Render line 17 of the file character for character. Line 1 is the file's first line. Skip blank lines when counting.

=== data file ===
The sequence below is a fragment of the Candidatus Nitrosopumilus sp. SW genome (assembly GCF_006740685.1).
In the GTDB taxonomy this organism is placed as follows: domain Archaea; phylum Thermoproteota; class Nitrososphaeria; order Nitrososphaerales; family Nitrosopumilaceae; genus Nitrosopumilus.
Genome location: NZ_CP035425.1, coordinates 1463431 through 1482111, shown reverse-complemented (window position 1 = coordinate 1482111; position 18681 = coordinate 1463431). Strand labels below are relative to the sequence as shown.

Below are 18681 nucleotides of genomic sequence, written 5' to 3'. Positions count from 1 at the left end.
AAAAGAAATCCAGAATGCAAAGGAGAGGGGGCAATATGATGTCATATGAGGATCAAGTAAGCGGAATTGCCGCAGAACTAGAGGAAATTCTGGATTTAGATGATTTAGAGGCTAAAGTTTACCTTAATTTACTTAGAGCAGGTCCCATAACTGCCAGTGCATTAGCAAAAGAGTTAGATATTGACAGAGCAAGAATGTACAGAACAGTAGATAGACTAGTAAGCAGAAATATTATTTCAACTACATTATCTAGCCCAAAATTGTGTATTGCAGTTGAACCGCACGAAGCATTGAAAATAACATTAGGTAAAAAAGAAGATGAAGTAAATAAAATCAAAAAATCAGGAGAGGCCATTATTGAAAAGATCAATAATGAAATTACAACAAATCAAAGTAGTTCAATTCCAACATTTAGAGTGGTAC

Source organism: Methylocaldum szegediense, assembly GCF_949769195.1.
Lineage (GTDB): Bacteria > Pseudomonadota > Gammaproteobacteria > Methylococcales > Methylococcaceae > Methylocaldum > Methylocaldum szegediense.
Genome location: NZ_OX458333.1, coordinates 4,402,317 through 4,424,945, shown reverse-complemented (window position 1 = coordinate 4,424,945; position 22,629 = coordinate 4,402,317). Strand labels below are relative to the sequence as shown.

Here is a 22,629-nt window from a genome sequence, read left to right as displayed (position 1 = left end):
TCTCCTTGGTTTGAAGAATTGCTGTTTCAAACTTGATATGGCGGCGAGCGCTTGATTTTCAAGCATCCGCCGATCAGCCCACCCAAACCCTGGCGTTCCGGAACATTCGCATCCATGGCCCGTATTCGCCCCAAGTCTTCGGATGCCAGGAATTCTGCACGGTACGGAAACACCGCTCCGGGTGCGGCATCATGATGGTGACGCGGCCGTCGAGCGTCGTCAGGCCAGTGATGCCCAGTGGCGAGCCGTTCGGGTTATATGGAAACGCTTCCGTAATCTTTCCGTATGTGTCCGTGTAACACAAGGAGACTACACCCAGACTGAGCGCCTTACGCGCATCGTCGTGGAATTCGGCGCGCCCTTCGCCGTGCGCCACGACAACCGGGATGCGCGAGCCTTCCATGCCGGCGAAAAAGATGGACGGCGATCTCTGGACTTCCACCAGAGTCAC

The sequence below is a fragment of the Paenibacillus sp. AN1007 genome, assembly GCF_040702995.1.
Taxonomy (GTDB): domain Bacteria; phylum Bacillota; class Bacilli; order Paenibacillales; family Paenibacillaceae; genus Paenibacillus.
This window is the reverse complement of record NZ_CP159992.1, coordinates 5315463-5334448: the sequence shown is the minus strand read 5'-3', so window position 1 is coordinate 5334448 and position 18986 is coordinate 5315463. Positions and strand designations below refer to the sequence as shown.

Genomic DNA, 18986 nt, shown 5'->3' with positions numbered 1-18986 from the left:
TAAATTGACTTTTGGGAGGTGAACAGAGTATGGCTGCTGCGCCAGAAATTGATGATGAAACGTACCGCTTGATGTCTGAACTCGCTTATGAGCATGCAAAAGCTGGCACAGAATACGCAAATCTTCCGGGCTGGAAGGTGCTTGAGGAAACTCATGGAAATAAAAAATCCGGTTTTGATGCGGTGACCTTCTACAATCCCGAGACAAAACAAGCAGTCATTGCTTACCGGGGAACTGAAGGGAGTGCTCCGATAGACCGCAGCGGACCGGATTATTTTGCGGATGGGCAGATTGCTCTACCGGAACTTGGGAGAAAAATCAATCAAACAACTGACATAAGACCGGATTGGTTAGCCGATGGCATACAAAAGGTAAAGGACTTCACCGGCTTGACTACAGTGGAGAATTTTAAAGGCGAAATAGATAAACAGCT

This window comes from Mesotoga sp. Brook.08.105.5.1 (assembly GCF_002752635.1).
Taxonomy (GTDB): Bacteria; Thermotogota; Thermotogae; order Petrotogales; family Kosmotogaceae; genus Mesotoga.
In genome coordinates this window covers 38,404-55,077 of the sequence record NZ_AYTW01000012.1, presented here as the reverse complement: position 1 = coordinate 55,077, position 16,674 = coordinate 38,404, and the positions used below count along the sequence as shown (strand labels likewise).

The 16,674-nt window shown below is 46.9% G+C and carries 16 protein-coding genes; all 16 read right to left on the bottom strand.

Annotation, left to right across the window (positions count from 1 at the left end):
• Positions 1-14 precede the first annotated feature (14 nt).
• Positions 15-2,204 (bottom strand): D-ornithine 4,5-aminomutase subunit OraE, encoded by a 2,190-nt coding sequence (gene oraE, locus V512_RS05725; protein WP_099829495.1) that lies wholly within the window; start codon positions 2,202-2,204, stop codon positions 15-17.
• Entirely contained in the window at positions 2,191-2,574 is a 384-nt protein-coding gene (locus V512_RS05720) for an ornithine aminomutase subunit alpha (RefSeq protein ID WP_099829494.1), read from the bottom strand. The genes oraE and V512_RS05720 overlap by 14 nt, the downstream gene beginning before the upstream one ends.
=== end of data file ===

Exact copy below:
Taxonomy (GTDB): Bacteria; Thermotogota; Thermotogae; order Petrotogales; family Kosmotogaceae; genus Mesotoga.